Actuarial science degree programs are growing in popularity. Many college students are starting to notice the numerous benefits of this multidisciplinary math-related major. Those benefits include excellent career prospects in an occupation that commands a high salary and is experiencing rapid growth. An actuarial science degree also offers the intellectual challenge of a job role that involves applying complex math principles and statistical techniques to complicated real-world situations in the finance and insurance industries.
What Are the Actuary Sciences?
Actuarial science is the term for the discipline that involves the systematic application of mathematical and statistical principles and methods of analysis to risk, insurance and finance. The actuarial science major is an interdisciplinary field of study in that it combines the concepts and methods of mathematics and statistics with studies in business, finance and insurance. The major coursework in an actuarial science program often encompasses studies in financial mathematics, probability and statistics, theory of mathematical interest and the use and evaluation of actuarial models for calculating risk and financial effects.
An important distinction between studying math and studying actuarial science is the focus of the degree program. Actuarial science as a degree program tends to be more career-focused – and it prepares students for one specific career, that of an actuary. Mathematics, on the other hand, may not emphasize career preparation Math students may go on to work in many different fields, which may or may not relate directly to their degree. Many math programs emphasize exploring and expanding the discipline of mathematical sciences, and some prepare students for graduate school.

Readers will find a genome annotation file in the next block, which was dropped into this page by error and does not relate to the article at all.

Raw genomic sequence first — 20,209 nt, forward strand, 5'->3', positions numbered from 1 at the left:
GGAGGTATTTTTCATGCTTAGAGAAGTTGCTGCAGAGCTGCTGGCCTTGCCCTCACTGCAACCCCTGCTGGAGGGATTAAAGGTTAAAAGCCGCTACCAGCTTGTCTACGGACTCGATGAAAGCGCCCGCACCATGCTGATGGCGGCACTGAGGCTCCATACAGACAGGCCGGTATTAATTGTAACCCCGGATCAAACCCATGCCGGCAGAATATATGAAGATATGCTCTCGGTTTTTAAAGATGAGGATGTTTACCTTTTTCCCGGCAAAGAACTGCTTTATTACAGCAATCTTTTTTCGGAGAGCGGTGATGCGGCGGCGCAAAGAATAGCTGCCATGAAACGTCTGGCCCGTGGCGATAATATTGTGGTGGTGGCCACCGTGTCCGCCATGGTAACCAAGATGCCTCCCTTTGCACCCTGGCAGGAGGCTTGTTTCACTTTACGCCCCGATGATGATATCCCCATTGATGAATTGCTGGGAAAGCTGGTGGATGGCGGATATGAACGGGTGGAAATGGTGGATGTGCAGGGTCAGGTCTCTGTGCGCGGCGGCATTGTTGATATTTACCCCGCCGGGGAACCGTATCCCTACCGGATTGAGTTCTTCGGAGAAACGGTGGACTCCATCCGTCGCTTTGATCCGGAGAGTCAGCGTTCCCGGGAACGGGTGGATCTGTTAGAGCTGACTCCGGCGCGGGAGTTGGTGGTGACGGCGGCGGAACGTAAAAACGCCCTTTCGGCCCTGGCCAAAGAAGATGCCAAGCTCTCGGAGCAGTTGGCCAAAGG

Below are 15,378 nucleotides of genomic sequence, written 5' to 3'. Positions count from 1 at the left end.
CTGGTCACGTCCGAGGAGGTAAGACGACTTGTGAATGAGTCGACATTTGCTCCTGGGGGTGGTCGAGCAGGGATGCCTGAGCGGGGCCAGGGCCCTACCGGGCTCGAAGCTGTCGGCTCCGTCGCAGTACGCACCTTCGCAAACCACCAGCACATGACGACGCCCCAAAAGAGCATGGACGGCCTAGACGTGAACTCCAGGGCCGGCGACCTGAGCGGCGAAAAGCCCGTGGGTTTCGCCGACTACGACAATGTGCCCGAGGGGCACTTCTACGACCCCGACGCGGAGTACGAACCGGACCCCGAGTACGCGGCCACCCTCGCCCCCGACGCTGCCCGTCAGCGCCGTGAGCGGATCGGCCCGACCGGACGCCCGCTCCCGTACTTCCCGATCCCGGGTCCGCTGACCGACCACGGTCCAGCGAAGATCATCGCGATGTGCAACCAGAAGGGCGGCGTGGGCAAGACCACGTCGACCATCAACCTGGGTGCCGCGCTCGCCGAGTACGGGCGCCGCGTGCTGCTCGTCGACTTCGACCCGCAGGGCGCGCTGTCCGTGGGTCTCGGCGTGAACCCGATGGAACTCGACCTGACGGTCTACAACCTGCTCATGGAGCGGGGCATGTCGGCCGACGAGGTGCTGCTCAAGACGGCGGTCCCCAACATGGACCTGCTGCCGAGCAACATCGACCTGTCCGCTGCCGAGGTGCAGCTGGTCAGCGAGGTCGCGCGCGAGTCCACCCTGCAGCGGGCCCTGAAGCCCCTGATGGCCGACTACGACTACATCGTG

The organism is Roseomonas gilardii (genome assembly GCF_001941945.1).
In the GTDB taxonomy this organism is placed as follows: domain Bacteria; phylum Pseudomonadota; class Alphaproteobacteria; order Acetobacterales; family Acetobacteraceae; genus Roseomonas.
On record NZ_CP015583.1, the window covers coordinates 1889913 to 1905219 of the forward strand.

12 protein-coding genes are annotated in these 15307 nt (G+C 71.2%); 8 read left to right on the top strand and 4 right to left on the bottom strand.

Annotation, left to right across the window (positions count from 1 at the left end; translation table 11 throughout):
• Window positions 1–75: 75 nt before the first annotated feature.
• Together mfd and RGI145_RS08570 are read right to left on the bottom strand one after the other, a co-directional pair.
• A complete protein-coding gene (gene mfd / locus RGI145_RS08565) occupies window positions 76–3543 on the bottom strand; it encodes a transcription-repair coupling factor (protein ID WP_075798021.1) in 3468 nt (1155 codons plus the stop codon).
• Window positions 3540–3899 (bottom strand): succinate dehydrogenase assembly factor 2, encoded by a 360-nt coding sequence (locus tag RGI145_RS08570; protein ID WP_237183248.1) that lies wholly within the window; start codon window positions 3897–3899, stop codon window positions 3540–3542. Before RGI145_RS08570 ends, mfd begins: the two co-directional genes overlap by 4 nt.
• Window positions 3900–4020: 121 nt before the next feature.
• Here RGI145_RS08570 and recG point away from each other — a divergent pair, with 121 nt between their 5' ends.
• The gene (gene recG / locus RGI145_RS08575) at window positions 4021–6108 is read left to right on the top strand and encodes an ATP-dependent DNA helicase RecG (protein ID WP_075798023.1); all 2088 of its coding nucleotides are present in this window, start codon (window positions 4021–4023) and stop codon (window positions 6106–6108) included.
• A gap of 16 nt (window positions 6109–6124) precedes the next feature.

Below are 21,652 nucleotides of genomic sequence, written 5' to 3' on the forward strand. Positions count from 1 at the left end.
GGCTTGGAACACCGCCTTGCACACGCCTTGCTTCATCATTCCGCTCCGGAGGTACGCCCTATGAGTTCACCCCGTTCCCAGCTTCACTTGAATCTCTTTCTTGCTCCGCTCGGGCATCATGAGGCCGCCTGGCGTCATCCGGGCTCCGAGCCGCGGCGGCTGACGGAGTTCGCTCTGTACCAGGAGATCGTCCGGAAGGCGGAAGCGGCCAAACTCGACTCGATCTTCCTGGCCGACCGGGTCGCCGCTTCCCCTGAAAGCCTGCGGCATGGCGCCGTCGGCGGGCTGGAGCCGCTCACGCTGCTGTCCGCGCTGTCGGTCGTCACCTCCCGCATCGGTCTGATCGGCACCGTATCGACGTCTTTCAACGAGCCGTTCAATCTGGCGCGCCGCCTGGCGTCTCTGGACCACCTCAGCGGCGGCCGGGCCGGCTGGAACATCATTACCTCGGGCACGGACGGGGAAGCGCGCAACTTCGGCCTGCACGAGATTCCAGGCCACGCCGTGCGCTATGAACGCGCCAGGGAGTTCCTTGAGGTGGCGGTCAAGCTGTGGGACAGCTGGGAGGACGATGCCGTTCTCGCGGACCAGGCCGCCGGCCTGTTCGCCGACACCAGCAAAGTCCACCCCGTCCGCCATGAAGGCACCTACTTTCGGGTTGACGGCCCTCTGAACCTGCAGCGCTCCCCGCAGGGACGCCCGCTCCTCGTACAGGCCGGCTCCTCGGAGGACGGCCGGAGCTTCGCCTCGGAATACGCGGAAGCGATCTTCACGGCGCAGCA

While actuarial science emphasizes math and statistics more so than what most students think of as science coursework, students in this major are often expected to take at least one class in biology, chemistry, physics or some combination of these fields.
Is Actuarial Science a Good Major?
For those with an aptitude for mathematics, actuarial science is a fantastic major to choose. The extensive math involved in the profession will keep the work challenging enough that you won’t get bored. The business and insurance applications found in actuarial science make this occupation more interesting to many students than a job in academia or research where the focus is on theoretical or abstract mathematics. Actuaries make good money, with a six-figure median salary, and the job is experiencing rapid growth.
Of course, there are downsides to all programs of study, and actuarial science is no exception. Because the field of actuarial science is directly focused on the actuary profession, this degree isn’t as versatile as a degree in math or science. No matter how much you like the job outlook and earning potential, this major won’t be a good option for you if you aren’t strong in math. You also need strong computer skills, analytical skills and problem-solving skills to succeed in this major and the career for which it prepares you.
One fact to consider before choosing this major is that your career options with an actuarial science degree may limit where you’ll work. The insurance industry, which employs the majority of actuaries, is concentrated in certain regions, including the East Coast, the Midwest, California and Texas.